Arnold Schwarzenegger seems to have mastered the technique
of using the initiative as a cattle prod to get the
Legislature moving, as evidenced by his workers’ compensation
Good thing, too, because there are other issues on which recalcitrant lawmakers
are refusing to follow the governor’s battle cry of “action,
A crystal clear example was provided last week when an Assembly committee
killed Schwarzenegger’s proposal to make sure state labor contracts
really expire when they reach their expiration dates.
Seems logical, no? It’s not exactly a radical notion to propose that
an expired contract should not remain in effect.
But the Democrat-controlled Assembly Public Employees, Retirement and Social
Security Committee voted 5-1 against the legislation, thus protecting the
current law which lets employment contracts go on and on and on.
Under the existing law, when an employment contract (a “memorandum
of understanding”) expires, it remains in effect until it is superceded
by another agreement. And members of the unions covered by the expired MOUs
continue paying union dues as if the agreements never expired.
This nonsensical law is part of the Ralph C. Dills Act, named for the late
state senator who was one of the most liberal, pro-union lawmakers the state
has ever seen. The law is supported, not surprisingly, by all of the state
Schwarzenegger isn’t a supporter, because he is trying to dig the state
out of the multibillion-dollar hole created by the Legislature and former
Gov. Gray Davis. And this excavation is being hampered by lingering deals
that Davis made with the unions.
Assemblyman Ray Haynes, the Republican who carried Schwarzenegger’s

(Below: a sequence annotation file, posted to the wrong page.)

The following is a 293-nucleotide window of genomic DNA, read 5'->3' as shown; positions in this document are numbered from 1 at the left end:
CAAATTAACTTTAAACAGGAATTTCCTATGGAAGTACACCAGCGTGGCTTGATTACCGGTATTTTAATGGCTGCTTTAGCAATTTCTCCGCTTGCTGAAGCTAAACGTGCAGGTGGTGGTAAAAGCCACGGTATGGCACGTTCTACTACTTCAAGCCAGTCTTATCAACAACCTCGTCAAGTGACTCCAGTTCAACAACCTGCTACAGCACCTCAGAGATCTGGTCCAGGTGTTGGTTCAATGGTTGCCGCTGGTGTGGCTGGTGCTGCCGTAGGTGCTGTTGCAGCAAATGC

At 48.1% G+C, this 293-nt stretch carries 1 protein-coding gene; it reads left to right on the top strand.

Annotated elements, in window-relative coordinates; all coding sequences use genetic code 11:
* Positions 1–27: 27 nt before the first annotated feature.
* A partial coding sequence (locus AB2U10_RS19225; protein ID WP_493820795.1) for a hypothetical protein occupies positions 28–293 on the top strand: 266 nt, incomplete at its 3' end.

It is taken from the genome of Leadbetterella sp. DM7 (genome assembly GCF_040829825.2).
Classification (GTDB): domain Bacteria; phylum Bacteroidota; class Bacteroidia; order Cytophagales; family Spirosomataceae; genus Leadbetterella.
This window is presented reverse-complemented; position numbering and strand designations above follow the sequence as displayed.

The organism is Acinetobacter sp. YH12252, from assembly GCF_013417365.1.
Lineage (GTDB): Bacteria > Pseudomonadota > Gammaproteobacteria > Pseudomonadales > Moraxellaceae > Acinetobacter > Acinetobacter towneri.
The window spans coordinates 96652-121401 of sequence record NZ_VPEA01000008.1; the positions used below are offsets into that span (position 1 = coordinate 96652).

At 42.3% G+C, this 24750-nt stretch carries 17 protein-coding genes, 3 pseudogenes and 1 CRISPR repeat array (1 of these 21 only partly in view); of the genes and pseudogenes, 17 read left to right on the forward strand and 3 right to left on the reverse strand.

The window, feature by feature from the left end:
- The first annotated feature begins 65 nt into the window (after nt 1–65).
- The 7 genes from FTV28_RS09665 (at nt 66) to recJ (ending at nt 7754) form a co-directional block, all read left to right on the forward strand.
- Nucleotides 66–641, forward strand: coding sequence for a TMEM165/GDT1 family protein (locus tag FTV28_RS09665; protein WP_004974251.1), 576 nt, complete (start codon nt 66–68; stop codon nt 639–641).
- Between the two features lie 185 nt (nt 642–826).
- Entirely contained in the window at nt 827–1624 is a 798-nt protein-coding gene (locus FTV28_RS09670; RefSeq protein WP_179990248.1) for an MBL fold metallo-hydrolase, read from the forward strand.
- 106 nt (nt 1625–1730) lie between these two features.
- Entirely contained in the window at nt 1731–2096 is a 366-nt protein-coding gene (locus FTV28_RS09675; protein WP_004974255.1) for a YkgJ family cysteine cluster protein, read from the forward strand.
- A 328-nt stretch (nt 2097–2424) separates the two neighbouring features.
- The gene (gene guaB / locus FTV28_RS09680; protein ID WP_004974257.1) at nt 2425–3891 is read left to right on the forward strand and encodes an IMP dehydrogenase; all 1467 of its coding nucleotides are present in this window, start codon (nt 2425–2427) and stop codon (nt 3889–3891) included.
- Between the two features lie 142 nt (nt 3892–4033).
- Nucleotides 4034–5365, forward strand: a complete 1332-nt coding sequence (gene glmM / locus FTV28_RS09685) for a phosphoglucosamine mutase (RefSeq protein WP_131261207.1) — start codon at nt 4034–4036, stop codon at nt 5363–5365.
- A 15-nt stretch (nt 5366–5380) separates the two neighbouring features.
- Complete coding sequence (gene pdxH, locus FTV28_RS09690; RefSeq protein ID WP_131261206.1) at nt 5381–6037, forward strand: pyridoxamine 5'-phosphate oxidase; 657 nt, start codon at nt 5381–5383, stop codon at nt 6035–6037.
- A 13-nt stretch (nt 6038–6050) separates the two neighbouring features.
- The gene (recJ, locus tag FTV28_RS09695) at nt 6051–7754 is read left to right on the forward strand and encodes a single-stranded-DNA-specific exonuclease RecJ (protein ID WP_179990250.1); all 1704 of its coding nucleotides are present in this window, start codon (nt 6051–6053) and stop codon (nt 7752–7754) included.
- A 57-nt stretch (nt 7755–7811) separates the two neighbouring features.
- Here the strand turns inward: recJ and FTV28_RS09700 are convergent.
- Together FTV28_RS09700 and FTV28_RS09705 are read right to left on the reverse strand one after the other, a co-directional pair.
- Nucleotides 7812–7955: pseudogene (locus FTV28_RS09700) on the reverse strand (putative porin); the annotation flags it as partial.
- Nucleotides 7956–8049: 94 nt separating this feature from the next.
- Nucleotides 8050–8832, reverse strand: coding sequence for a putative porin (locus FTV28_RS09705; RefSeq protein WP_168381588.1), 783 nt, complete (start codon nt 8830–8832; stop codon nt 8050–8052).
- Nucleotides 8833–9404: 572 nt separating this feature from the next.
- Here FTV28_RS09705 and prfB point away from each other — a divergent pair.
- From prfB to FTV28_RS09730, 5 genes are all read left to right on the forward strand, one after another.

bill, notes the stupidity of the current situation:
“Due to the sweetheart deals with unions made by the ousted Davis, the
unions now have no incentive to negotiate new contracts with the new government
because they won’t get the same terms they were able to purchase from Davis,
and taxpayers are stuck with the bill.”
Haynes says, “The Democrats have basically voted to say that even though
Californians recalled Governor Davis and his pay-for-play attitude, they
cannot get a refund on those deals.”
The California School Employees Association, arguing against Haynes’ AB
2575, said the bill would “allow management to unilaterally alter any
contract provision upon the expiration of a contract …”
And the problem is? The “management” — people elected by
taxpayers to oversee the state government — certainly should have the
right to make changes if changes are needed. And what better time than after
a contract expires?
Haynes, never at a loss for words, explains it best: “The people are
the ones who are footing the bill and it is disheartening that the Democrats
will not agree to the principal that when a contract expires — it expires.”
The defeat of such a common sense bill is just one more example of why voters
may need to take matters into their own hands in November. It may be too
late to put another initiative on the ballot, but there’s always time
to replace obstinate incumbents with legislators who share the governor’s
enthusiasm for improving the state’s economy.
The Davis recall showed that when voters get excited, anything is possible.
If Schwarzenegger hits the campaign trail to stir support for deserving candidates,
next year could be a time of action, action, action on the good ideas that
are dying in the current Legislature.
Kline is a Sacramento native who has been writing about seniors'
issues since 1991. He has served as Spectrum's editor for
the past five years a period that has seen the paper
receive awards from the California Newspapers Publishers'
Association and National Mature Media Awards program.